With the latest hack of personal information from one of the big three credit bureaus, the topic of freezing your credit report to prevent identity theft is back in the news.
Having a credit freeze on while getting a mortgage loan can cause huge headaches.
A credit report freeze, does exactly as the name implies. It freezes your credit report so that no one can access or view the file until you unfreeze, or temporarily lift the freeze on your credit report. A credit report freeze prevents many types of fraud, especially the opening of new accounts in your name, but DOES NOT prevent the most common fraud, which is stolen credit card numbers.
Personally, I think credit freezes are awesome. The credit bureau’s make them more difficult than realistically needed to both freeze and unfreeze your account, taking up to three days to lift a freeze, and charging money for the service. That is why is hasn’t caught on with the basic public.
Why do they make it hard to freeze / unfreeze?
Simple. Follow the money.
Discover Card has for some time, and other credit cards are catching on with apps for smartphones, where their clients can instantly turn on and off their credit card, effectively preventing anyone from charging on the card. The credit bureaus could do the same for your entire credit report, but choose not to.
The main reason is money. For example, all those pre-approved offers you get in the mail? The creditor paid for those reports. If everyone has a frozen credit score, this limits the credit bureaus income and ability to sell those pre-approved reports.
Mortgage Loans and Credit Freezes.
When applying for new credit, and in this case, specifically a mortgage loan, your lender will see nothing, and get no scores if your account is frozen. Of course you will need to lift the freeze, as your mortgage lender will need to review your full credit report.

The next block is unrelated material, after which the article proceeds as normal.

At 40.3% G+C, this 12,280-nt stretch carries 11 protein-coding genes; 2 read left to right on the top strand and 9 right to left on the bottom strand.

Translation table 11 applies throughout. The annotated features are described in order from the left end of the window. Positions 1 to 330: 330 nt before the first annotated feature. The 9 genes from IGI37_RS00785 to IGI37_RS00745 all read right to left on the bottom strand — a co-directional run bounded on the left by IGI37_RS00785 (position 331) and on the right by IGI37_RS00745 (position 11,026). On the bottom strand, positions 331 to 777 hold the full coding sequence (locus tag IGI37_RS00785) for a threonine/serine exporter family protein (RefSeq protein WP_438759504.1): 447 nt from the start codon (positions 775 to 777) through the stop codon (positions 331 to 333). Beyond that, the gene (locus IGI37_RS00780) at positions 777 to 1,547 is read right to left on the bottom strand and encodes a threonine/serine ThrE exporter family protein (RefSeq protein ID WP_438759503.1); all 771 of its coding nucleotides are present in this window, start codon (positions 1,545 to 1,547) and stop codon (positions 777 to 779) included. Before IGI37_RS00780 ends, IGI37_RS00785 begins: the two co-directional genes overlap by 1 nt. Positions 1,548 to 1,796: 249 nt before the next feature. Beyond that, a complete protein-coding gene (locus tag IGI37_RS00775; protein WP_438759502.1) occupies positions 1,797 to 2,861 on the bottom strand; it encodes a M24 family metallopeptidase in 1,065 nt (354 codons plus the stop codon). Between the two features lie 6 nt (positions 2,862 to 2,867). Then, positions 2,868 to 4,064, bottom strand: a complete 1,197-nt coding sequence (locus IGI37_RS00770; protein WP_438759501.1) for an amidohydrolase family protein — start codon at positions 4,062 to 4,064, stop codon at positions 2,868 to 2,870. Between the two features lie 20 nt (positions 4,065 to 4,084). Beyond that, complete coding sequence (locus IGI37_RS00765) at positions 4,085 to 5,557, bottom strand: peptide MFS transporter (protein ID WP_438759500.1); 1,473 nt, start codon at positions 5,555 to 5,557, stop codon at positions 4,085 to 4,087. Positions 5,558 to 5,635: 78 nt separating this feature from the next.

Where the problem come in for mortgage lending, is your lender actually needs to potentially have access to your credit report during the entire loan process, not just the first day when your Loan Officer pulls your initial credit report.
In order to be able to provide them a mortgage loan they must unfreeze their credit, ideally until closing. If they do not want to leave the freeze off that long, they will need to unfreeze it any time we need anything related to credit; first pull, re-scores, supplement reports, re-issue reports, and finally a credit report lenders look at just prior to closing to see if you’ve applied for any new credit.
The last report, known as an LQI report, is especially problematic. Your mortgage lender will pull this report generally within about the last five days prior to closing. If your report is frozen, we have to stop and call you to get it lifted. It may take up to three days to unfreeze your report, potentially delaying your closing.
Therefore, mortgage lenders will ask all clients, if they have a freeze on their credit prior, to unfreeze their credit report until the day of the home loan closing.